With bikini season approaching, Yahoo’s all about trimming the fat. Last month the company announced that it would lay off 2,000 employees as part of then-CEO Scott Thompson’s plan to create a “smaller, nimbler, more profitable” company. Now the company has opted to close its digital magazine iPad app Livestand, which was billed as the company's answer to tablet reading platforms like Flipboard.
In a blog post announcing the news, Yahoo doesn’t specify why it’s fingered Livestand as one of the first in what will be a series of product discontinuations, but the app was a pet project of Blake Irving, who stepped down as chief product officer in April. So there’s that. (in early 2012, Irving delivered a memorable keynote address at the Interactive Advertising Bureau's annual meeting during which he showcased Livestand).
Yahoo said it’s transitioning towards a mobile-first product strategy, pointing to the Axis search browser unveiled earlier this week as an example, but that doesn’t explain why a mobile product like Livestand is among the first to go. At one point, Yahoo touted Livestand as both the vehicle via which Yahoo's own sites would translate best to tablets, as well as a platform for magazine companies like Surf magazine to transport their titles to the iPad. But the product was plagued by delays, and failed to capture much interest among publishers outside of Yahoo.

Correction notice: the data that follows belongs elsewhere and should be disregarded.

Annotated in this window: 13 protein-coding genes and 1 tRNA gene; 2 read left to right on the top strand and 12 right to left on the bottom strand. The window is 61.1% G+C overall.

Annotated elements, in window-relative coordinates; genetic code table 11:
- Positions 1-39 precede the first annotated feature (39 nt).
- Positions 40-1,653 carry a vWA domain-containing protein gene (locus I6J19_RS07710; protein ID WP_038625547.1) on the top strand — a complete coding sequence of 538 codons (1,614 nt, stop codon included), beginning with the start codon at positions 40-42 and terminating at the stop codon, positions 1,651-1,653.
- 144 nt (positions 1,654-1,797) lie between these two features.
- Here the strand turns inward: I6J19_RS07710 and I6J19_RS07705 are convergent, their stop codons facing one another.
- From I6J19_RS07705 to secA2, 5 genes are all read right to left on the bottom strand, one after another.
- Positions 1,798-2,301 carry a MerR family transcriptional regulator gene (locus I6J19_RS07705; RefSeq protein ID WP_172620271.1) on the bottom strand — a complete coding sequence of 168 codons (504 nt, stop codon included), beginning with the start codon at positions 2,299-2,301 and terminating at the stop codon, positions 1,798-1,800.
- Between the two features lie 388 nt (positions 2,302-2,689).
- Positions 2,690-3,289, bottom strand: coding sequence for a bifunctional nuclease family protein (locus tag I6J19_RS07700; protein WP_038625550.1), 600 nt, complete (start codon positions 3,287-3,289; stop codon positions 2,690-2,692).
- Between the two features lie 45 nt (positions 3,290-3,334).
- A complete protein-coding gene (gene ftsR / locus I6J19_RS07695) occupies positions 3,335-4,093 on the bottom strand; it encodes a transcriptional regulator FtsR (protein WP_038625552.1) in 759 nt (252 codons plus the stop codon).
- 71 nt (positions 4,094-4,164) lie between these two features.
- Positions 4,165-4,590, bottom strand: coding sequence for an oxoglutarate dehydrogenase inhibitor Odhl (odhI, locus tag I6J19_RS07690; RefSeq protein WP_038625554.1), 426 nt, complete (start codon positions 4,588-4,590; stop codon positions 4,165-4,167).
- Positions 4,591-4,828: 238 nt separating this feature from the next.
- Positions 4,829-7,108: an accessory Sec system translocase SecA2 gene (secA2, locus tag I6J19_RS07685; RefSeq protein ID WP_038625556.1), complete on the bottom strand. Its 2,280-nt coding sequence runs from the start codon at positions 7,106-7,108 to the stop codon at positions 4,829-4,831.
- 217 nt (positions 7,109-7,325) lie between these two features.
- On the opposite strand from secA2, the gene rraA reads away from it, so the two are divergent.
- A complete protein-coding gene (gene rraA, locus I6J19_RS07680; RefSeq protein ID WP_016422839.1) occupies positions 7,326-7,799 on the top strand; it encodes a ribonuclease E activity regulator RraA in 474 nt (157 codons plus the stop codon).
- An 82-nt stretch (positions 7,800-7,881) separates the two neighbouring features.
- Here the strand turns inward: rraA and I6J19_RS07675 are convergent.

Cold comfort for Livestand fans (anyone out there?) is that Yahoo will put insights from Livestand toward future mobile products.
“With all the great things we learned from people’s interactions with Livestand, we know we can create beautiful, easy-to-use HTML5 media properties that give the richest experiences to the most people,” the company said.
Simultaneous with the launch of Livestand, Yahoo rolled out an interactive ad unit called Living Ads which Toyota used to promote its Prius model. Yahoo’s director of mobile and tablet advertising Alex Linde described Living Ads to Adweek as “like the Harry Potter newspapers” shortly after the product launched last November.
At the time Yahoo said readers were twice as likely to spend time with the ad as with a static ad. Living Ads were part of a bundled Livestand buy offered advertisers that could run up to $500,000 depending on the brand’s involvement and length of the sponsorship. It's unclear what happens to Living Ads going forward.
The elimination of Livestand somewhat declutters an otherwise crowded digital newsstand market for iPads, with Flipboard perceived as the leader trailed by others like CNN’s Zite, Google’s Currents and AOL’s Editions.